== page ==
as social beings, the path to happiness for humans is found in accepting this moment as it presents itself, by not allowing ourselves to be controlled by our desire for pleasure or our fear of pain, by using our minds to understand the world around us and to do our part in nature’s plan, and by working together and treating others fairly and justly.

Zeno of Citium c. 334 – c. 262 BC, 72

Socrates (/ˈsɒkrətiːz/ c.470 – 399 BC, 71

Heraclitus of Ephesus (/ˌhɛrəˈklaɪtəs/ c.535 – c. 475 BC, 60

Plato (/ˈpleɪtoʊ/ 428/427 or 424/423[b] – 348/347 BC), 80

Aristotle (/ˈærɪˌstɒtəl/ 384–322 BC, 62

Marcus Aurelius (/ɔːˈriːliəs/; 26 April 121 – 17 March 180 AD, 59

Seneca the Younger (c. 4 BC – AD 65), 68

Epictetus (/ˌɛpɪkˈtiːtəs/ c. 55 – 135 AD 80

Modern Stoicism

Philippa Ruth Foot, FBA (/ˈfɪlɪpə ˈfʊt/; née Bosanquet; 3 October 1920 – 3 October 2010) , 90

Alasdair Chalmers MacIntyre (/ˈæləstər/; born 12 January 1929) is a Scottish philosopher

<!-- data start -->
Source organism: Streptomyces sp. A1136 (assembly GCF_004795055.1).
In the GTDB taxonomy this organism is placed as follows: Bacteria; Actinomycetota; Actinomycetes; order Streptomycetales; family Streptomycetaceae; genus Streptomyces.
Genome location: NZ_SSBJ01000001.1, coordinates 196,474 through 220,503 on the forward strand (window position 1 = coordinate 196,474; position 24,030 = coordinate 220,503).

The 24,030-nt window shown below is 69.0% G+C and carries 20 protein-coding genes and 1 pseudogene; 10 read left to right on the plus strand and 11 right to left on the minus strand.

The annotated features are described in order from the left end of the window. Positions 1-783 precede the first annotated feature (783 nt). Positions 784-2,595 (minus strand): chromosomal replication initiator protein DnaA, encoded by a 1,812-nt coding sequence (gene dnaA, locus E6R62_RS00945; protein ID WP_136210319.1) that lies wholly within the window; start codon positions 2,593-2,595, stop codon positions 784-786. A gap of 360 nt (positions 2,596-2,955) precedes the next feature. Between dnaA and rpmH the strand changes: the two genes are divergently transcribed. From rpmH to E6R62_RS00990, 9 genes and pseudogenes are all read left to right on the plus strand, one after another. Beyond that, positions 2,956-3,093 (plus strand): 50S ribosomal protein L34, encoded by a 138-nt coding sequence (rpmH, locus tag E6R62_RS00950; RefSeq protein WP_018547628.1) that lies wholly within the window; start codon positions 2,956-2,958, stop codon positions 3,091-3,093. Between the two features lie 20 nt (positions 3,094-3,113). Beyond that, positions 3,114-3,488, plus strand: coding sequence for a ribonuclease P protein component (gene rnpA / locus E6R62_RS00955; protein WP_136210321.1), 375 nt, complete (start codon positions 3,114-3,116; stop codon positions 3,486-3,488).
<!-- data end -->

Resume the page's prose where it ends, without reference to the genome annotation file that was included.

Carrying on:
Martha Craven Nussbaum (/ˈnʊsbɔːm/; born May 6, 1947) is an American philosopher

Victor Frankl

Lawrence C. Becker (born 1939) is an American philosopher

One of the key sites is the Modern Stoicism website, which harbors the Stoicism Today blog and hosts the Annual Stoic Week (online) and Stoicon (offline) events.[10] Another important place is the New Stoa, which was founded in May 1996 and is arguably the first lasting stoic community on the internet. Three key podcasts talking about Stoicism applied to modern thought are the Stoic Solutions Podcast hosted by Justin Vacula[11], The Practical Stoic Podcast hosted by Simon Drew [12] and Steve Karafit’s The Sunday Stoic [13]


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